Synthomer Full Year Results
SIG Full Year Results

*Companies on which we will be writing research.

Direct Line – Emilie Stevens, Equity Analyst

Direct Line’s third quarter results in November came alongside a strategy update.

CEO Penny James laid out a new approach focussed on leveraging new IT investments and bringing costs in line. Next week’s full year results will give us a first update on how the new changes are progressing.

Premiums were down 1.3% for the nine months to November, primarily reflecting weakness in the group’s Motor division which accounts for around half of total premiums. However, there were signs the division was turning around. Growth had returned in the third quarter and looked set to continue into the end of the year thanks to a strong performance from the Churchill brand on price comparison sites.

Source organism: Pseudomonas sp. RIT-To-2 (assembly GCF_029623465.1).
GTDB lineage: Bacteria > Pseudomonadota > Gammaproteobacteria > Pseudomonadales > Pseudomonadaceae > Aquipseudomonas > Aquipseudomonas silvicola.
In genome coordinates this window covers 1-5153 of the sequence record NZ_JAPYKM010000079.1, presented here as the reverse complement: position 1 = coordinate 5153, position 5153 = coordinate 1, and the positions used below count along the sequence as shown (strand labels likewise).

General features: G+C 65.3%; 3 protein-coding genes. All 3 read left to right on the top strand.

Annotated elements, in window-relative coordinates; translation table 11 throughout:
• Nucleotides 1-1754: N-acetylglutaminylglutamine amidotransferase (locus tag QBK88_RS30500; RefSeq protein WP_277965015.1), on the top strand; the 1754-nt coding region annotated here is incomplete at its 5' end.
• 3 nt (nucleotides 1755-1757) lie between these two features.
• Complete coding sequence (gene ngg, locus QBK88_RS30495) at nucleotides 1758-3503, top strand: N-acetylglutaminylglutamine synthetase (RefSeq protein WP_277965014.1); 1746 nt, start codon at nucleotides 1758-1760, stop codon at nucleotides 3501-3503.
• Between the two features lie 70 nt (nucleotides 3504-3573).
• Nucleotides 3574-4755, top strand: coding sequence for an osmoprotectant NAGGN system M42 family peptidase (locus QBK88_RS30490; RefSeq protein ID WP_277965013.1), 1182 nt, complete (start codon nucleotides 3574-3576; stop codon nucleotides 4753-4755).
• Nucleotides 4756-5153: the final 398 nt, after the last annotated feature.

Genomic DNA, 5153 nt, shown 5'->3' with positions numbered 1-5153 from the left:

Direct Line has been seeing claims costs rise so it’s raised prices to compensate, making any growth that much more impressive. Investors will be hoping this has continued into the New Year.

See the latest Direct Line share price, charts and how to trade

Sign up for Direct Line updates

Ibstock – Emilie Stevens, Equity Analyst

Since we picked the UK’s leading brick manufacturer, Ibstock as one of our Five Shares to Watch in 2020 the group has released a single short trading update. It said that despite last year’s political and economic uncertainty Ibstock expects to deliver cash profits “broadly in line” with market expectations.

The group cautioned that construction activity had dropped in the second half of 2019, meaning the start of 2020 will likely be subdued. Sales were up mid-single digits for the year though. Investors will be hoping higher volumes and pricing upgrades have been sustained.